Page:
This very simple description serves as a general reference and is not intended to cover every detail and functionality. Knowing how the brain works helps family, friends, and even the person who sustained a brain injury, better understand why he or she may experience difficulty with particular tasks or behave in unexpected ways. It also reminds us that a brain injury is a “physical” condition, not something that someone can just “will” through or completely control. Despite changes and challenges in thinking, memory, and behavior, there are a variety of strategies that can support you and your loved one’s progress and adjustment.


With a brain injury, the process of “thinking” is more taxing than usual. Mentally keeping track of daily appointments, activities, and people is tiring. At times, this can be frustrating and may even create anxiety. Structuring your loved one’s day with a schedule of events is helpful because it reduces the energy needed to remember things. Schedules provide cues to what needs to occur in a given day and a reference to what was accomplished. Schedules also help establish routines which build and expand thinking skills. Referring to a schedule prompts conversations and helps your loved one to reflect on what’s been completed or needs to be completed. All of this supports planning and problem solving skills.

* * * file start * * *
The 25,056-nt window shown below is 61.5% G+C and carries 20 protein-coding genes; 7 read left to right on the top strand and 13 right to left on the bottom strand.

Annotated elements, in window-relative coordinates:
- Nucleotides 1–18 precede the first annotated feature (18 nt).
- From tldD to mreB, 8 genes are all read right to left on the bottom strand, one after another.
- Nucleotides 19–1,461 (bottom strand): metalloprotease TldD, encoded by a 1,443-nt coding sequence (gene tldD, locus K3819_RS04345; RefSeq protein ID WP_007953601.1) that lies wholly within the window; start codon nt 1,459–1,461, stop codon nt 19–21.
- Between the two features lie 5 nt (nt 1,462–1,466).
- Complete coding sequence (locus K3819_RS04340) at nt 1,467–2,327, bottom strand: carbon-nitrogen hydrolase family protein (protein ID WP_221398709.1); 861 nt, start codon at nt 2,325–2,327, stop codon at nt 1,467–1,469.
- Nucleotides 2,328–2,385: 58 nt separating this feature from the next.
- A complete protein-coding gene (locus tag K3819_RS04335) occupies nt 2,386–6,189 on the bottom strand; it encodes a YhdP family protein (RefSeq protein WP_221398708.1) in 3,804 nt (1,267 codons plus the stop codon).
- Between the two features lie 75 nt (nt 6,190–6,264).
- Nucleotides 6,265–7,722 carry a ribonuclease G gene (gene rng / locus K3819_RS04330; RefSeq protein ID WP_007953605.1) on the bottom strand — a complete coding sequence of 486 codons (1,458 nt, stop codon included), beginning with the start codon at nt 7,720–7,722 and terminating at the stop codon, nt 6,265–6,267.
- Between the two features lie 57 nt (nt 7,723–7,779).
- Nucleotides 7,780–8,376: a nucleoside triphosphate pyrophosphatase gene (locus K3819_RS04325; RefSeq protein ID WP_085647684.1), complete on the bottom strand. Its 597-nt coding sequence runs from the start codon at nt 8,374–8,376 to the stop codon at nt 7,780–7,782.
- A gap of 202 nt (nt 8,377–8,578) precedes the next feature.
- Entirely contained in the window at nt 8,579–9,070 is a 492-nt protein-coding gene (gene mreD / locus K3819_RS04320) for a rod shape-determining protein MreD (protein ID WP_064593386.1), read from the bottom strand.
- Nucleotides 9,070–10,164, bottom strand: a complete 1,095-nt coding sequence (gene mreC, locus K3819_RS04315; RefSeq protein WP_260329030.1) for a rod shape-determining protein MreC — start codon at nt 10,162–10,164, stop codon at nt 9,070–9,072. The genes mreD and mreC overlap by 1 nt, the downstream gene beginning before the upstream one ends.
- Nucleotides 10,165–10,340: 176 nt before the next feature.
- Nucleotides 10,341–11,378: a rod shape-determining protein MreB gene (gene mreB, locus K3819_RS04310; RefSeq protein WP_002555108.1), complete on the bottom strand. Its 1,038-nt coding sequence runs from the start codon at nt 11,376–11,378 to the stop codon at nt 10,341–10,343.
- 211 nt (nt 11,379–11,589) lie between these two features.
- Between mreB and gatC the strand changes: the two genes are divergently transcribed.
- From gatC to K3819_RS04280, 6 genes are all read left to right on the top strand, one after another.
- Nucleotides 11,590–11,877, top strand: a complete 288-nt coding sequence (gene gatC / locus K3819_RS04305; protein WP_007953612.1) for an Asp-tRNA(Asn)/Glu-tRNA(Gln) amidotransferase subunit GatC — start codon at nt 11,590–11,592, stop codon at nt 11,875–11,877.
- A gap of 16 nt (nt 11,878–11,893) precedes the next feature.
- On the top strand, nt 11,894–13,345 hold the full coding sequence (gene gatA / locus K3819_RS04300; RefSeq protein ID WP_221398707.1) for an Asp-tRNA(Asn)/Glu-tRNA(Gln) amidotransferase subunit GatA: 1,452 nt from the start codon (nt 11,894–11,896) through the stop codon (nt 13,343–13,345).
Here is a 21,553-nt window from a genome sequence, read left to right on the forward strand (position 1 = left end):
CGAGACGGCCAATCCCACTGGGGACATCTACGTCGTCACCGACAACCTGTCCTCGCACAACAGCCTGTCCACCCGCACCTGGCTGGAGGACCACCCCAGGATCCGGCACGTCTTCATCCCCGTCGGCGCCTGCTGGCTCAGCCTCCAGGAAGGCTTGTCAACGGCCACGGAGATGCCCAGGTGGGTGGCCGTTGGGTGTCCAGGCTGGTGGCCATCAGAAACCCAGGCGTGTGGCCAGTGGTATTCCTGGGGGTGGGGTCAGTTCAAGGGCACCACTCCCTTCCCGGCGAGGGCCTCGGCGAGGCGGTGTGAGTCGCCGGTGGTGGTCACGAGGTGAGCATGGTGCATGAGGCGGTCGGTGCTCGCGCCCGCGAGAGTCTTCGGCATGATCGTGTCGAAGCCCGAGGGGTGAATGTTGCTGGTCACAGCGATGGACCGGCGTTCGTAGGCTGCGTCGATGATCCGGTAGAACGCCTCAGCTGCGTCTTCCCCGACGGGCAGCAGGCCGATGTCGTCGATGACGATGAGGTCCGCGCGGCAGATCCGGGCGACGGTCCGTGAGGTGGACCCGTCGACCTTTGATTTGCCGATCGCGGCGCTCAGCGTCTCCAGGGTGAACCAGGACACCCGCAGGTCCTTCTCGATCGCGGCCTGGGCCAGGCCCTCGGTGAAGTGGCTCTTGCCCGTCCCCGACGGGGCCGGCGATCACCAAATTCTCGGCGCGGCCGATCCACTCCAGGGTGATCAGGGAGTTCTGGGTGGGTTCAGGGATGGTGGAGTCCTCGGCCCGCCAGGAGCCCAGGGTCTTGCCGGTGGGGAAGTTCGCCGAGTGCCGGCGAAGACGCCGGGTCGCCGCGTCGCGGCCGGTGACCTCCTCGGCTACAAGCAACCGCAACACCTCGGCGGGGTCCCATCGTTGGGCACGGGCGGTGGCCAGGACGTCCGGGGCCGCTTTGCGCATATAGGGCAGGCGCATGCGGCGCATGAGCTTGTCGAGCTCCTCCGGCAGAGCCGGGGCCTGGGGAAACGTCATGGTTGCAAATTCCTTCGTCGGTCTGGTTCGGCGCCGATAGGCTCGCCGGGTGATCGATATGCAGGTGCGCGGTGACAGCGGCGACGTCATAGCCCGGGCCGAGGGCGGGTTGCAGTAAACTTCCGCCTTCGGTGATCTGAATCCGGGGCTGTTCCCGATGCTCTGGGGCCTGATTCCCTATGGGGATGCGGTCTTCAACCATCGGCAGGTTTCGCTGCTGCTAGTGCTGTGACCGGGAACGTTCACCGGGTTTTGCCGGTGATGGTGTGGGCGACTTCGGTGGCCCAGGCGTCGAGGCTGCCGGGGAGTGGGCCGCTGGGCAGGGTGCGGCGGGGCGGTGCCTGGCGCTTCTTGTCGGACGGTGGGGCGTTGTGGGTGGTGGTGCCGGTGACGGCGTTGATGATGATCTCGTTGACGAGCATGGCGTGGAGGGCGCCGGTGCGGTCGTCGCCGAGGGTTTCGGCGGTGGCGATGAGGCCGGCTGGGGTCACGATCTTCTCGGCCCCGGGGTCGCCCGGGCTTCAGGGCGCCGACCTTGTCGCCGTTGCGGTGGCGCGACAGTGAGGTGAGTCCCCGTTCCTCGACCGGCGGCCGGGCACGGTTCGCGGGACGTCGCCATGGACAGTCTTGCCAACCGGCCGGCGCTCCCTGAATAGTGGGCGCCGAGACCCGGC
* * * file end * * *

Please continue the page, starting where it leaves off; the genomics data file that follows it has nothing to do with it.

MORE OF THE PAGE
Many people with brain injuries indicate that their sense of time is altered. They have to work hard to grasp what time is and how to complete things on time. Random time changes can be upsetting and make it difficult to regroup. Being mindful of this characteristic can help you stay true to your words and be respectful in your communication and interaction. For example, if you said you’d pick up your friend at 8 o’clock and you’re running late, give him a call so he doesn’t waste mental energy thinking he forgot the time or wrote it down incorrectly. Understand that your friend is working to make the most of their energy bank on any given day. Your thoughtfulness can help him increase patience and tolerance, as well as minimize stress.